Liberate, AT&T Wrap Trial

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Liberate Technologies recently competed a six-week field trial of its
middleware platform on one of AT&T Broadband's cable systems in the Denver
suburbs, MSO and Liberate officials said.

The six-week trial -- conducted with Motorola Broadband Communications Sector
'DCT-5000' set-tops by several dozen AT&T Broadband employees -- positions
Liberate well in its middleware war against Microsoft Corp.

Microsoft cut a licensing deal with AT&T Broadband (then
Tele-Communications Inc.) in 1998, but it still hasn't conducted any trials in
the United States, company officials said.

'It was a very successful trial,' Liberate vice president of product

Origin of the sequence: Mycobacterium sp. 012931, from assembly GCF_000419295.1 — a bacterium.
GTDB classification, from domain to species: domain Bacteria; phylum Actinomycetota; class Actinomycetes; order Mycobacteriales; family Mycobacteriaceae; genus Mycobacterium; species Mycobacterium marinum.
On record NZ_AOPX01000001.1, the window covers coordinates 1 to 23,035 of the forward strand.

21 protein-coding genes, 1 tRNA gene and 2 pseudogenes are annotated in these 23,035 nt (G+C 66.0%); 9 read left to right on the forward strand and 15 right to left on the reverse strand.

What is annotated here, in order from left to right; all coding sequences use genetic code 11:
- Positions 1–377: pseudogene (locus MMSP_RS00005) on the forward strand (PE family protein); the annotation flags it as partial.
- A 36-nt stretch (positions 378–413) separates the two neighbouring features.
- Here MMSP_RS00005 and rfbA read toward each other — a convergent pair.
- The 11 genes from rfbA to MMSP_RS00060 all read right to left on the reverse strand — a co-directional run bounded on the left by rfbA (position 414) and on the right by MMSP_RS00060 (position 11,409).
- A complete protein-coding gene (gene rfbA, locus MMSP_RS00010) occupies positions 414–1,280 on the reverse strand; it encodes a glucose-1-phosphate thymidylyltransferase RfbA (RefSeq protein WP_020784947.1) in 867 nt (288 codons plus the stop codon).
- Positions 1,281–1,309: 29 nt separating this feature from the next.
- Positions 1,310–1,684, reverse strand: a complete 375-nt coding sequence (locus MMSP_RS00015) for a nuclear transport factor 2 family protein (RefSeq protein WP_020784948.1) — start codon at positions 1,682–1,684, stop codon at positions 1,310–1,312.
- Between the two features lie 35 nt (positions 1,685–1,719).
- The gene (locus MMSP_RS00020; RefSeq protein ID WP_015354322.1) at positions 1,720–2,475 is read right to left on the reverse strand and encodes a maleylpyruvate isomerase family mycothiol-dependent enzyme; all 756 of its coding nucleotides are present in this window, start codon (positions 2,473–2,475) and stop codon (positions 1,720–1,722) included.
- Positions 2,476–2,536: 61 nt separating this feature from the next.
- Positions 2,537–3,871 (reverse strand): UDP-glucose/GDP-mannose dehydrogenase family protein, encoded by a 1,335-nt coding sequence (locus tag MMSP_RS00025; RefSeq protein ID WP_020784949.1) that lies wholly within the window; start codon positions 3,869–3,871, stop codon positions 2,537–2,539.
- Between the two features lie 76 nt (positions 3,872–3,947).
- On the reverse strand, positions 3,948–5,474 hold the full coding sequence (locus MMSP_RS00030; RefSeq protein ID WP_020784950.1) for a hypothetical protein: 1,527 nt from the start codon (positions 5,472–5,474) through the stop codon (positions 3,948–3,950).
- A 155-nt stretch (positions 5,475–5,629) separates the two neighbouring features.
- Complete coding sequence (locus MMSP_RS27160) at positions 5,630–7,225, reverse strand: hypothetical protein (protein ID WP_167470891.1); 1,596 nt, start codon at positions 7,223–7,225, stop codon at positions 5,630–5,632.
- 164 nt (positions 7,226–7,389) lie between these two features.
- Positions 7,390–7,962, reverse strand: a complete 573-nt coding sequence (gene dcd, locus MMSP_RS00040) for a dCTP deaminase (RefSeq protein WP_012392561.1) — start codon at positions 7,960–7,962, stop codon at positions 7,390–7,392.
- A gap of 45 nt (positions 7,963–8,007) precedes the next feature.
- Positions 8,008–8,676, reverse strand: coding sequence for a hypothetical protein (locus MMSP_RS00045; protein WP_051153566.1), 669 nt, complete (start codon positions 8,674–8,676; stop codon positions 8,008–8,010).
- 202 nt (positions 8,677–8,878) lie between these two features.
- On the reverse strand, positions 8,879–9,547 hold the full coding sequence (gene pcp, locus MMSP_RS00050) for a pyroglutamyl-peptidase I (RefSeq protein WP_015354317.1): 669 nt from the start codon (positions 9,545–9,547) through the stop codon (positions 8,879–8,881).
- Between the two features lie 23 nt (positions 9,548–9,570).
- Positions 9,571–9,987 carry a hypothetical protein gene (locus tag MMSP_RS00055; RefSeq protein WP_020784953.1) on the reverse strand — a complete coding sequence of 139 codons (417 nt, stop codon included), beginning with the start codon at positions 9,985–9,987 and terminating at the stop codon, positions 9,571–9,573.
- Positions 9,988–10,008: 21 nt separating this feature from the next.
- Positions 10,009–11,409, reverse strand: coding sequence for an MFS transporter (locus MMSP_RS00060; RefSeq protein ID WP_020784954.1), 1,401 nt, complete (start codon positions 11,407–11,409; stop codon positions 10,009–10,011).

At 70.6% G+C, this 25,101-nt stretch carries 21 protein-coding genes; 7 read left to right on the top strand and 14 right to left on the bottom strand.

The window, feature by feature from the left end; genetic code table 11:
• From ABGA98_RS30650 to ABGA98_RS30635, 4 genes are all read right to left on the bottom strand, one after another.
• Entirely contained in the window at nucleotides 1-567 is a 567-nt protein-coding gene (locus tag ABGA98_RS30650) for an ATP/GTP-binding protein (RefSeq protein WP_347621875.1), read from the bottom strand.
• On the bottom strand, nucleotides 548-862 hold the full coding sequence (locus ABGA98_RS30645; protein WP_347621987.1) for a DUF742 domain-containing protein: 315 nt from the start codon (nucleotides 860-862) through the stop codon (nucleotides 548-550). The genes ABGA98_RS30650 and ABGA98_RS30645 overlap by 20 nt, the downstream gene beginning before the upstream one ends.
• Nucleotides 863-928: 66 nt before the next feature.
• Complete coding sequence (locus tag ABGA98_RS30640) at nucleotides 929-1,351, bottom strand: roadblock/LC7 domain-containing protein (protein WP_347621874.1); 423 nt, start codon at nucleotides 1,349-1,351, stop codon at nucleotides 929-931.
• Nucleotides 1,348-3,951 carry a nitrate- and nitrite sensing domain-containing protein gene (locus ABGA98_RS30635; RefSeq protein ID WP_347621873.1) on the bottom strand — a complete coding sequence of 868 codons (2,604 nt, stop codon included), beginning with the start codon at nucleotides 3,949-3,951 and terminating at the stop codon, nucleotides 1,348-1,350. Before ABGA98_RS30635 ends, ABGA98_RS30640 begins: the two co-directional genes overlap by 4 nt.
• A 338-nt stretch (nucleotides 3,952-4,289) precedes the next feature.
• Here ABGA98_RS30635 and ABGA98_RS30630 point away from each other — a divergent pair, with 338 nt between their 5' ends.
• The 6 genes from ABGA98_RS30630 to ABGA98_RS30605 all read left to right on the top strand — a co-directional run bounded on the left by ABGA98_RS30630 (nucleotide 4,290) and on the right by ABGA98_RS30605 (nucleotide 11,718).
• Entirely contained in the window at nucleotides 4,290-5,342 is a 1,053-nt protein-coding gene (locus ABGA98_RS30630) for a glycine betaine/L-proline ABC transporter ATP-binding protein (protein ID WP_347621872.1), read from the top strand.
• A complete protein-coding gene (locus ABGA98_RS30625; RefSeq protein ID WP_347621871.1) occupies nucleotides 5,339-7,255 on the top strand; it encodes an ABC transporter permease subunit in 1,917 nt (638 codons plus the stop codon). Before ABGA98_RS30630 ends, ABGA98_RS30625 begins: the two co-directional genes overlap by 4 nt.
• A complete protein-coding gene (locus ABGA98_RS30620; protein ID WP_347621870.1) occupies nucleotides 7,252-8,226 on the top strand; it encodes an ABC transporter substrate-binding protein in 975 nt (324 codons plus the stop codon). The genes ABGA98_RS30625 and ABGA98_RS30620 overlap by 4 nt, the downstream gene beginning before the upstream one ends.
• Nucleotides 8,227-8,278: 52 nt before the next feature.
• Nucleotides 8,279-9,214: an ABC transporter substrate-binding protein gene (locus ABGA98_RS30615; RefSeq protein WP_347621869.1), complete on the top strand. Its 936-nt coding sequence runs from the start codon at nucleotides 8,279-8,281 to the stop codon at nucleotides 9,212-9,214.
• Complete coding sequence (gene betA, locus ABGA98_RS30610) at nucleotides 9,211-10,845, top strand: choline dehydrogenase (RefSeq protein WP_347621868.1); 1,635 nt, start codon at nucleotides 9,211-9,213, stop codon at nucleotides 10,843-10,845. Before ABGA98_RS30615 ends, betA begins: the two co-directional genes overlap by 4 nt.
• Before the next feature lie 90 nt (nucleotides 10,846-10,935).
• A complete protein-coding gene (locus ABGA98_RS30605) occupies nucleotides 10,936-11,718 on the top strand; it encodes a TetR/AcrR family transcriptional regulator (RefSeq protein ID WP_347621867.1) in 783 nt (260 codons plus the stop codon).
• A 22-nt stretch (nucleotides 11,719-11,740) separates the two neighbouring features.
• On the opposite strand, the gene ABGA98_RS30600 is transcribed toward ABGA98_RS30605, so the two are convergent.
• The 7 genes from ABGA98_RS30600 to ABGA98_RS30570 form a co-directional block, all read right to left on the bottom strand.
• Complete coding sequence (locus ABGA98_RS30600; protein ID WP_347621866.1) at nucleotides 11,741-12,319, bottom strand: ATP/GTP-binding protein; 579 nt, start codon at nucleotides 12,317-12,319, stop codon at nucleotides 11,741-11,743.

marketing Charlie Trischler said.

AT&T Broadband spokeswoman Tracy Baumgartner confirmed that the trial was
completed, but she said the company wasn't prepared to discuss whether it will
commercially deploy Liberate on its advanced digital platform.

'Microsoft TV' platform director of marketing Ed Graczyk downplayed the
Liberate trial, noting that his company expects to conduct a trial with AT&T
Broadband sometime this year.

'We've taken a much different strategy from Liberate,' he added. 'We're not a
small start-up that is primarily driven by press releases. We're not taking an
approach of doing a trial here, a trial there, to be able to announce a `design
win.''

AT&T Broadband announced plans to conduct a trial with Liberate in
September, after Microsoft said there were some delays in integrating its
software with the advanced digital set-tops.

Motorola has shipped fewer than 500,000 DCT-5000 set-tops to date to AT&T
Broadband and two other U.S. MSOs, said Bernadette Vernon, director of strategic
marketing at the company's DigiCable unit. But she added that she didn't know
how many are actually deployed.

'Two other MSOs beyond AT&T are now in test modes or preparing for pilot
modes for the 5000,' Vernon said.

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